Passage through the Darien Gap has transformed migration across the Americas. Hundreds of thousands of people have taken the incredibly perilous journey across the remote jungle between Colombia and Panama, risking exposure to hazardous terrain, criminal groups, and other dangers. As this article outlines, governments have struggled to respond to the growing movement, expected to top 500,000 crossings in 2023.
Famous faces have become a mainstay in promotional campaigns for humanitarian and refugee organizations. Celebrity advocacy can take a variety of forms, including encouraging donations, raising awareness for under-the-radar crises, and lobbying governments for action. This article reviews the trend of star-powered advocacy and examines the factors affecting its success.
Cubans comprise the largest Caribbean immigrant group in the United States, and for decades have benefitted from uniquely preferential immigration programs. The population is growing, as recent years have seen the largest wave of emigration in Cuba's modern history. This article offers key statistics about the 1.3 million Cuban immigrants in the United States.
For two decades, asylum seekers seeking to reach Australia by boat were diverted to Nauru, a small Pacific Island nation that made a hefty profit off the extraterritorial asylum arrangement. But attitudes among local Nauruans have been mixed, with some fearing their economy revolved around Australia and the foreign workers who shuttled in and out of the processing center. As more countries seek to strike offshore asylum deals, this article examines the effects on local communities.
Tanzania’s previously generous policies towards refugees have been growing more restrictive. Many refugees are confined to camps separated from the rest of the community, and authorities have been accused of pressuring thousands of migrants to return to Burundi and Mozambique. In border communities, however, relations between natives and foreign nationals are much calmer, as this article details.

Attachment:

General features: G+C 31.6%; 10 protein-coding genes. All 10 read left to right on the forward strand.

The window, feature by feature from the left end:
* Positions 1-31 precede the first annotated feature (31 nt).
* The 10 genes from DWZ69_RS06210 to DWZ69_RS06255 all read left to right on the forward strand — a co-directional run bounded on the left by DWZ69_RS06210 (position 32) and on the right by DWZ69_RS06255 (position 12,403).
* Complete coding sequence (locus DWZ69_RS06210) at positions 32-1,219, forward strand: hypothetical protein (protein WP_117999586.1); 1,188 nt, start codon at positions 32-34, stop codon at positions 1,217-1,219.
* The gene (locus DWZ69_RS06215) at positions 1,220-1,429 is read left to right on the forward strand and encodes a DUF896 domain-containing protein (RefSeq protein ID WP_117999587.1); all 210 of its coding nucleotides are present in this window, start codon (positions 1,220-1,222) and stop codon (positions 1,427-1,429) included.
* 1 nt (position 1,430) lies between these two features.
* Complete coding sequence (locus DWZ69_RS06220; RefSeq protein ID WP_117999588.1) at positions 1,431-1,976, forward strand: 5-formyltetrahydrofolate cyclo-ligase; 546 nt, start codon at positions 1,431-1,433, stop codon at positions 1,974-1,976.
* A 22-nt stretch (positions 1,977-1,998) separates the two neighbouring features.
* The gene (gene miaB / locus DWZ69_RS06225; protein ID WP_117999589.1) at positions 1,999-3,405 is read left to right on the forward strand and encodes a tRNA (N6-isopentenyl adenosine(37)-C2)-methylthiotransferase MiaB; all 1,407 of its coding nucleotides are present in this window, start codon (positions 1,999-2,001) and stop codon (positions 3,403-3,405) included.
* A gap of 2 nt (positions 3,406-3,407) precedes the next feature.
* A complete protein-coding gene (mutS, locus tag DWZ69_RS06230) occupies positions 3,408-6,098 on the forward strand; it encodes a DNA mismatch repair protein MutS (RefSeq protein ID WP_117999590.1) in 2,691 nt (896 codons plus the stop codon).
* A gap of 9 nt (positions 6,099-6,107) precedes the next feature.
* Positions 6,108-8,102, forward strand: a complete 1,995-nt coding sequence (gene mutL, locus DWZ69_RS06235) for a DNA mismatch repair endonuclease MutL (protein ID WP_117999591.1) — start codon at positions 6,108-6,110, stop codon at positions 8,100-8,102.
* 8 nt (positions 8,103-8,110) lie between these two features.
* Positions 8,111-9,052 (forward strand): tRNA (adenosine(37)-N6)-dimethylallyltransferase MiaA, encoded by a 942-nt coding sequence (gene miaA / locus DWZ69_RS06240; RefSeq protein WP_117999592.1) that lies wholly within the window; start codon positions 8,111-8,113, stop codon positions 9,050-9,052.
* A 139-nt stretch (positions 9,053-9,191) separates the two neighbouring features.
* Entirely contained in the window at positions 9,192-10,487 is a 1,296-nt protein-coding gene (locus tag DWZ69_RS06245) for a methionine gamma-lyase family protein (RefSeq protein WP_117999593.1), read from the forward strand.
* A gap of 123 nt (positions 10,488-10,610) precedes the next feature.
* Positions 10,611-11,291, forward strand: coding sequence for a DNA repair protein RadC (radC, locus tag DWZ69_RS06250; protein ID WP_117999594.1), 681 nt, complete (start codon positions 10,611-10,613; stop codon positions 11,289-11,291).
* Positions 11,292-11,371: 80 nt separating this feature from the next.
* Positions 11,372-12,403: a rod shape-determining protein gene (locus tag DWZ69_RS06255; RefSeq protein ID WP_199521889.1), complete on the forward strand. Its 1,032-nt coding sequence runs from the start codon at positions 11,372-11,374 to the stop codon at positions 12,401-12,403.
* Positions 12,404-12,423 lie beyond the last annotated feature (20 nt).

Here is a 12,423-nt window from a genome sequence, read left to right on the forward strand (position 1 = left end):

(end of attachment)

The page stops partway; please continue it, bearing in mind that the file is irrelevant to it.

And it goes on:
Immigrants from the Philippines make up the fourth largest foreign-born group in the United States, numbering nearly 2 million people. Compared to other U.S. immigrants, Filipinos are more likely to have strong English skills, be naturalized U.S. citizens, and hold a college degree. This article provides statistics about these and other elements of the Filipino immigrant population.
Whether as migrant-sending or migrant-receiving locations—or both—many countries have rich, complex international and internal migration histories. MPI's online journal, the Migration Information Source, offers resources on more than 100 nations. Written by leading scholars, these articles delve into countries' migration histories, demographics, policymaking, and more.
Want to check a fact about U.S. immigration? Interested in putting recent trends into perspective? This article compiles authoritative, up-to-date information about the U.S. immigrant population and how it has changed over time. Data cover immigrants' demographic, educational, and linguistic characteristics; their top states of residence; enforcement activities; refugees and asylum seekers; naturalization trends; visa backlogs; and more.
Severe weather, rising seas, and other consequences of global climate change are affecting the way people live, work, and move around the planet. While there is no clear, direct line between the impacts of climate change and changing human movement, there are indications that the warming planet is indirectly creating or altering patterns of migration. Our podcast Changing Climate, Changing Migration dives deep into the intersection of climate change and migration to separate fact from fiction.